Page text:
"I work with people and I make things. Often I do the two things together."
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Jean McEwan is a Scots born visual artist and organiser. In a previous life she was a community worker in Glasgow, and since she retrained in fine art in her early thirties, she has been living and working in the Bradford area. Her work includes photography, collage, installation, experimental video, artist books and zines, as well as participatory projects with lots of different communities and organisations. She believes that art should be an everyday activity open to all, and that doing art together can transform our lives and our communities. She is the founder of Wur Bradford, an art and social space based in a market stall in the city’s Kirkgate Market which explores connections between imagination, creativity, community and social change.
I wanted to work with Super Slow way because I feel we are both on the same page in terms of approaches to working with people. They understand it takes time to create meaningful art work with people – for relationships to build, for processes to unfold, to try things out and take risks in a way that is ok for them.
Jean spent the first weeks of her community residency with Circle of Friends getting to know them. For her, the quality of the relationships with the people she works with determines how authentic and meaningful the collaboration is – so this part was very important to her: “I think of it as laying foundations. That means building trust, being open of myself, and doing lots of listening.”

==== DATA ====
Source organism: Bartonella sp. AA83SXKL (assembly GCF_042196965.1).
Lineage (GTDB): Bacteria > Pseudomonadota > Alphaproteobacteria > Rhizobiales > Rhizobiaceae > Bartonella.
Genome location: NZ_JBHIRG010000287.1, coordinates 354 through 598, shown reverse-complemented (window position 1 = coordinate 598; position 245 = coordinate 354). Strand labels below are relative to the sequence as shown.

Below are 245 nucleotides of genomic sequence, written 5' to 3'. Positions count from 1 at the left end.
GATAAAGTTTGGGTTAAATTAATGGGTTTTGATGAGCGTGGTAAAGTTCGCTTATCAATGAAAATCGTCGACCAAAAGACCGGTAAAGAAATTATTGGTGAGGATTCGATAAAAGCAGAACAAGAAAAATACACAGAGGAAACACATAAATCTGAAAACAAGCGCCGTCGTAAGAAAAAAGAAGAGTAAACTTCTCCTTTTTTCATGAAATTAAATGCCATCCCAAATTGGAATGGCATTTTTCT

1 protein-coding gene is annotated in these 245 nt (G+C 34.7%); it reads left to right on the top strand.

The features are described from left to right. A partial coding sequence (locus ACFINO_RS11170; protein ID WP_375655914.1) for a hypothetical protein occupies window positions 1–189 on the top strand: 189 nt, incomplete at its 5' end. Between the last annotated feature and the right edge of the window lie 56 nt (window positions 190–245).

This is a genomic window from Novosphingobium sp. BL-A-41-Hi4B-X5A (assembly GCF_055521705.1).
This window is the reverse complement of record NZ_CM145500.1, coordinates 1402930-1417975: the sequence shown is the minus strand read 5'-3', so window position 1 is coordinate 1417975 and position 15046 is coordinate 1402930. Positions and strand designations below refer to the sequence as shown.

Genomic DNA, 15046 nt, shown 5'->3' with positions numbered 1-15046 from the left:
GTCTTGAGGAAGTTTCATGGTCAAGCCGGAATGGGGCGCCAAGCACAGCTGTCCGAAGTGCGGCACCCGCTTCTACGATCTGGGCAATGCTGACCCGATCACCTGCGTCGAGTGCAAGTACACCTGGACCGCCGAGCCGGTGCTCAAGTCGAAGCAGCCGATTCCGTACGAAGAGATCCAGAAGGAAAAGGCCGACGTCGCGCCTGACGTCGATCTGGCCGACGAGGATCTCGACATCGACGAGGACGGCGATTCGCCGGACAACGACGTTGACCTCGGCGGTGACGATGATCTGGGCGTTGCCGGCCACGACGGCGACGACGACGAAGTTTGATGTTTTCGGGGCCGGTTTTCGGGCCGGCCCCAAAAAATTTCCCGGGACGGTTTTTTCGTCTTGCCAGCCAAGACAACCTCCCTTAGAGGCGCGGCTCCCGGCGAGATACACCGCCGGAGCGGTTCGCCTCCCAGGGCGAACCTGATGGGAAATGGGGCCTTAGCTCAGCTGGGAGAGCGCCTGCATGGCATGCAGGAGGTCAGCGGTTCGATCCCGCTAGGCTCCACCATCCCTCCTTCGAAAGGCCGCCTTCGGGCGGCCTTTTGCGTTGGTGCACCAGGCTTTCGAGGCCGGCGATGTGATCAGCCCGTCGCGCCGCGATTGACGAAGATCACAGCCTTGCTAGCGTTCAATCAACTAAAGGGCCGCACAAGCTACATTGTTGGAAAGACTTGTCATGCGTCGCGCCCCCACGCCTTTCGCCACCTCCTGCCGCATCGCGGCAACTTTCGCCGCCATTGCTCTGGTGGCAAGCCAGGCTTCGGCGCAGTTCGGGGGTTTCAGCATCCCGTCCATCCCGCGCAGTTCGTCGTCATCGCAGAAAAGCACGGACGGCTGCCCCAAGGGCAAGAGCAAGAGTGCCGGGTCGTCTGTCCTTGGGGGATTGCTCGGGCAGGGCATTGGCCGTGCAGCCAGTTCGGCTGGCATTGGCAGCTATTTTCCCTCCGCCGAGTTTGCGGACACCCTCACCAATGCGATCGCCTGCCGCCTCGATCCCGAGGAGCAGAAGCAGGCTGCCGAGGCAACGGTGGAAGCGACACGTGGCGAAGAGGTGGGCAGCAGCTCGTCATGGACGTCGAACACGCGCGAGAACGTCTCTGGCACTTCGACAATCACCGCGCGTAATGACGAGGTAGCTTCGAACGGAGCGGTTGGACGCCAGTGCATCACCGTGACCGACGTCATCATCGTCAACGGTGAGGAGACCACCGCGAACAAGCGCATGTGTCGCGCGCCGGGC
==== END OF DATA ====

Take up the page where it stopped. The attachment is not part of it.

Jean works in a responsive way, which means that the things people do and share form the basis of the way the work develops. Often she won’t use the word ‘art’ for a while with a group so that people don’t feel intimidated or alienated, preferring to use words like ‘play’ and ‘imagination’ which people can often relate more directly to.
I wanted to find out – what is important to the people, both individually and as a group? What makes them tick? What inspires them? What are the stories they tell about themselves? What is important to them about coming together to meet every week – what do they get out of being in Circle of Friends? How can we explore walking together in a way that will be meaningful and important to them?
Jean says she is aware of her privileged role as an artist and the power relations that this can create. She tries to present herself as a facilitator rather than an expert, and tries to create situations and exchanges that are as democratic as possible to allow people to feel ownership, make decisions themselves and have confidence about their creative explorations, which is exactly the kind of ‘slow’ approach to art that Super Slow Way are trying to promote in communities and people’s lives.
There is structure and support built into the community residency, but also trust and freedom for me to develop, and try new methods, techniques and processes. I am not being pushed towards outcomes or to define the work too early. and I am really impressed by the ‘light touch’ and also the straightforwardness shown. I find Super Slow Way a very human organisation to work with, and it’s been a great experience so far.